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This article was published 19/9/2013 (982 days ago), so information in it may no longer be current.
HONDA Motor Co. has unveiled experimental safety technology designed to prevent its vehicles from colliding with other vehicles, pedestrians and motorcycles.
Embedded computer chips on vehicles, in motorcycles and in a pedestrian's cellphone can communicate their respective whereabouts and detect if they are on a collision course. If so, warnings will show up on the vehicle's screen or the phone.
If that doesn't work, the vehicle is programmed to make an emergency stop.
Honda researchers last week demonstrated a range of projects in prototype stage at their research and development center in Raymond, Ohio.
The advanced technologies are part of a larger initiative to enable cars to avoid accidents autonomously even if a driver does not take evasive actions.
There were 32,000 traffic fatalities in the U.S. in 2011, noted Chuck Thomas, chief safety engineer for Honda R&D Americas.
The vehicle-to-pedestrian system works through a screen in the car that picks up a signal from the phone of a person approaching the intersection.
The chip in the car talks to the software in the phone to identify where the pedestrian is, his direction and speed and whether he is listening to music or is otherwise distracted.
The car's screen flashes a picture of the pedestrian, and if the person keeps moving, the screen warns the driver to brake.
If the driver does not react, the car will apply the brakes.
Similarly, the vehicle-to-motorcycle system presents a picture on the car's screen of an approaching motorcycle and if a collision appears imminent, warns the driver to brake and initiates a hard stop if required.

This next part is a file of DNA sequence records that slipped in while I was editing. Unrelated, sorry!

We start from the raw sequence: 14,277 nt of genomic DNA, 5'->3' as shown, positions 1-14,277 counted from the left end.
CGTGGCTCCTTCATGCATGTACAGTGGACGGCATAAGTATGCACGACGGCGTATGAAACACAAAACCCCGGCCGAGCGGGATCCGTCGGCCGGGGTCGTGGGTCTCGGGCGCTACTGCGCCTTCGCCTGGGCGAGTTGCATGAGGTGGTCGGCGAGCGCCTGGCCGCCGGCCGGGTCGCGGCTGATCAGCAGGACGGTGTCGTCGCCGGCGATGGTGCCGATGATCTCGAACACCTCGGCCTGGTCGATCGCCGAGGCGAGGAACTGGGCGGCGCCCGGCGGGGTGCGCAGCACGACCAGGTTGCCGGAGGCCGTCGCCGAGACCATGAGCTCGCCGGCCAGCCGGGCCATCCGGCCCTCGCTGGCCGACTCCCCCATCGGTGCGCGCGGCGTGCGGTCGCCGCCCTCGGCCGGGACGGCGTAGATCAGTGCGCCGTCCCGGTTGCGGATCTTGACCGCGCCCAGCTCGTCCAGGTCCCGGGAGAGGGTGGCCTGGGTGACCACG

The technology could be in production by the end of the decade, said Jim Keller, Honda chief engineer for advanced technology research. "Our goal is not just to reduce the severity of accidents, but avoid them altogether," added Art St. Cyr, vice-president of product planning for American Honda.
Eight Honda vehicles are participating in the connected-vehicle safety pilot program launched in Ann Arbor, Mich., a year ago by the U.S. Department of Transportation.
The program, which has been extended by six months, is generating data to help the National Highway Traffic Safety Administration regulate connected-vehicle technology in the future.
"Advanced safety is fundamental to what it means to be a Honda," said Rick Schostek, a senior vice-president with Honda North America.
Other initiatives include preventing fatal crashes caused by distracted driving. Of those, only 38 per cent are attributed to calls and texting, said Steven Feit, chief engineer for infotainment technology.
The bulk are daydreaming and other reasons for inattentiveness.
-- Detroit Free Press